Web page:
The Joe Martin four-day, four-stage race offered more than $55,000 in cash and merchandise to competitors across 11 categories. This year event planners predicted over 700 riders with approximately 1,500 support personnel for the four-day event. There were riders from 17 countries and all 50 states. The stage race consisted of a 2.5 mile uphill time trial, 110 mile road race, 92 mile road race, and a 90 minute criterium for the pros and a 60 minute criterium for the category 1/2 on the last day.
Matt Crane of the UnitedHealthcare Pro cycling Team Presented by Maxxis attacked late out of a nearly race-long break and just held on to take the victory in the criterium of the Joe Martin Stage Race. It was his teammate Karl Menzies who he just nipped at the line.
Crane joined a two-rider move on the third lap of the 90-minute race, which increased to four a few laps later when Caleb Fairly (Felt-Holoweski) bridged up. The four riders, including Aaron Kemps (Fly V) and Ken Hanson (Team Type 1), worked well together to stay ahead of the Jamis-led peloton, which was protecting race leader Luis Amaran.
“It was a good break for Jamis to let go,” Crane said. “We just tried to keep it steady and maintain a good gap. The course was windy with a lot of corners. We were all trying to find the spots to take advantage of the wind or take short pulls to stay out of it.”
With five laps to go, the break still held a 0:20 lead on the bunch, which was whittling down on the hilly, technical course through attrition and the occasional crash.
“I knew as the race got late that I would need to make a move, so I took a bit of a rest for a lap or two and shook the legs out,” Crane said.
With three laps to go, he put out his first feeler, attacking up the hill on the back side of the course. Hansen chased him down and he slotted back in and took his turns again in the break.
“With two to go, I attacked in the same place, but harder this time,” he said. And this time, he got a gap and held it. “I knew if I made my move out of the break, the guys would take care of things behind me, so I just put my head down and rode.”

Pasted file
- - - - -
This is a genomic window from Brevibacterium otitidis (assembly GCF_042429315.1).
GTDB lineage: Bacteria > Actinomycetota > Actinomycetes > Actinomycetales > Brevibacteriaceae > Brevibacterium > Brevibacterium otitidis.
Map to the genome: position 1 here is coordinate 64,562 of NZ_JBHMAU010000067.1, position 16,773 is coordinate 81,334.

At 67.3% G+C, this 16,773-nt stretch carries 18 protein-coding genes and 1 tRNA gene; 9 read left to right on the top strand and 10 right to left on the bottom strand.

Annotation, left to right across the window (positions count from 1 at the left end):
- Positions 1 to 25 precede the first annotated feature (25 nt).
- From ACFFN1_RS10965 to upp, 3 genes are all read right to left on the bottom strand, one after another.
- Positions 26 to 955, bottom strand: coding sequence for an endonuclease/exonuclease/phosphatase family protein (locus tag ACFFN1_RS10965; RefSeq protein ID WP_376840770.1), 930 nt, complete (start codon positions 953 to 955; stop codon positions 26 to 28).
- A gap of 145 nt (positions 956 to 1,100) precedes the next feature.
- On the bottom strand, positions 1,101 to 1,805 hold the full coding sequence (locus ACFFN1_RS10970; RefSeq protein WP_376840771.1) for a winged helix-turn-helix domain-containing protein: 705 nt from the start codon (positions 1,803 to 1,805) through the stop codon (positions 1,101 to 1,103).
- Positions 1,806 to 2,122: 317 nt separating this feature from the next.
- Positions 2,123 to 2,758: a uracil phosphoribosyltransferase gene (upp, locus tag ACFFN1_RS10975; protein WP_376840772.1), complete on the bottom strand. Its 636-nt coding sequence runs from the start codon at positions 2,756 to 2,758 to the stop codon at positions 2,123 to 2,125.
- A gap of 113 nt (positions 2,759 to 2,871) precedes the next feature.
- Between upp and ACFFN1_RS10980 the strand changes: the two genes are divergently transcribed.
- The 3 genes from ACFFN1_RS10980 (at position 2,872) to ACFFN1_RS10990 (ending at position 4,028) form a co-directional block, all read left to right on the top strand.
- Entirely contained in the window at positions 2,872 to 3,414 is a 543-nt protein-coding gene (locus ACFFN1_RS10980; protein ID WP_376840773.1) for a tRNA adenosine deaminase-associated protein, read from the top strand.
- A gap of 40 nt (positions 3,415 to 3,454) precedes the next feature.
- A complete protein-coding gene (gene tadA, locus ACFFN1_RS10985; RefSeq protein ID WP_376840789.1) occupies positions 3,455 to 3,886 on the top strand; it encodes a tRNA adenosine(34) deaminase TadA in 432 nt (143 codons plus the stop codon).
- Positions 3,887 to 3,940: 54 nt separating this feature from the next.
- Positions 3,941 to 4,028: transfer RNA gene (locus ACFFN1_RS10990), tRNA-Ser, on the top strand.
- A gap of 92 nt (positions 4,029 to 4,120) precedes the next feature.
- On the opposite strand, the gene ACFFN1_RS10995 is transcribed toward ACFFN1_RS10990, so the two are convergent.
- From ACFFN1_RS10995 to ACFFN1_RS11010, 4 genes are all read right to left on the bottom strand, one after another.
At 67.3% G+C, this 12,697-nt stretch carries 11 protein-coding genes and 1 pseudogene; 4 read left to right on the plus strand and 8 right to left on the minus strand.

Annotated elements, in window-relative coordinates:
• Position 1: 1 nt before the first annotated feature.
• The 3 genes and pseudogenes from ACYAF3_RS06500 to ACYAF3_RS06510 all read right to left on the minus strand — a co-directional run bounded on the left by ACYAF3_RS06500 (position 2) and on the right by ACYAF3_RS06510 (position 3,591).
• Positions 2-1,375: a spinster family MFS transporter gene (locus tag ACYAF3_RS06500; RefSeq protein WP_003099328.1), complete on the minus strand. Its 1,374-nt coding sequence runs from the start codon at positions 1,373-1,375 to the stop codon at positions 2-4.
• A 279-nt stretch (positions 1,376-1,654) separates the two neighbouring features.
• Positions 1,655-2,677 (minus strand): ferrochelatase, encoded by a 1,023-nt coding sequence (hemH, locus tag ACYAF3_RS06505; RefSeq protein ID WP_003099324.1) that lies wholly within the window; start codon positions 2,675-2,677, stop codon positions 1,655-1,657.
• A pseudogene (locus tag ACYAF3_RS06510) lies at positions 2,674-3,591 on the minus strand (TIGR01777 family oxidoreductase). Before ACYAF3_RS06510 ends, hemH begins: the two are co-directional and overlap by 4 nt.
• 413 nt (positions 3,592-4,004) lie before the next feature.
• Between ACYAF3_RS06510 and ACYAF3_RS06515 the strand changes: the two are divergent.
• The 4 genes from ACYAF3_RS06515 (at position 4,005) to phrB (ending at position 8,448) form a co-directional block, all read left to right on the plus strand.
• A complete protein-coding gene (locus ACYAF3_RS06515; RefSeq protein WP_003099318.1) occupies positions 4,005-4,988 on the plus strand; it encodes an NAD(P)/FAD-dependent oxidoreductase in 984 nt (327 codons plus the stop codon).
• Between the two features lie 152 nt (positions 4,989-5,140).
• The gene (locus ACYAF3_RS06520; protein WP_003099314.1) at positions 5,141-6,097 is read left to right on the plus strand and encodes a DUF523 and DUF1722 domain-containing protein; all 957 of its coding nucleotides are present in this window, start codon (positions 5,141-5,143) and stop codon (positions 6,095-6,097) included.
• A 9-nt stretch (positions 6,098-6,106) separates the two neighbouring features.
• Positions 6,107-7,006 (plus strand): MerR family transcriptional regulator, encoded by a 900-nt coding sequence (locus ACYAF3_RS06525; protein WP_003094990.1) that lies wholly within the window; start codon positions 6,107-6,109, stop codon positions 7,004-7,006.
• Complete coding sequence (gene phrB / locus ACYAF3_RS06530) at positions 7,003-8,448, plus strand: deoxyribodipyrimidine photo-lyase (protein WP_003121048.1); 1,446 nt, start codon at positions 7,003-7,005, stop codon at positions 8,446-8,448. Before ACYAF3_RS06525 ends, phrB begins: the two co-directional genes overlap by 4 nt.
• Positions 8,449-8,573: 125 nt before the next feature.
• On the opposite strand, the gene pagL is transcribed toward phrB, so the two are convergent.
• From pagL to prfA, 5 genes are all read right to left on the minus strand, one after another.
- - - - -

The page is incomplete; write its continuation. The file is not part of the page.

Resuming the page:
Which is exactly what happened. Almost too well for Crane. On the final, steep pitch up to the line, Karl Menzies at the pointy end of the remaining pack, and he barely missed out on the stage win.
“These guys have been racing together since the start of the Southeast crits,” said team directeur sportif Mike Tamayo. “They got four wins during Speed Week, and then they came here and got another one. It just shows what working together can do.”
While UnitedHealthcare sewed up the overall win, Team Globalbike went into the final stage on Sunday (60 minute Criterium) holding the yellow jersey with a 19 second lead. They worked really well as a team and finished like they had planned with the win. Boyd Johnson of Boydbikes stated: “It was great to see how the team banded together for the common cause of helping our teammate Bobby Sweeting win. All week long even our competitors were praising how well we worked together. It’s this kind of teamwork and selfless dedication that makes me proud to sponsor an organization such as Globalbike.
Team Globalbike is based out of Spartanburg, SC. The team is the main marketing effort of globalbike, a grassroots non-profit that supplies bicycles in third world countries to health care workers in poverty stricken areas. Check out this worthwhile cause. The globalbike cycling team will be raising money throughout the season to provide bicycles to people who would otherwise walk to perform critical functions such as delivering HIV/AIDS medication in Zambia. On a bike, these people can travel three times farther, carry five times as much and see three times the number of people.
Overall results are posted: www.joemartinstagerace.com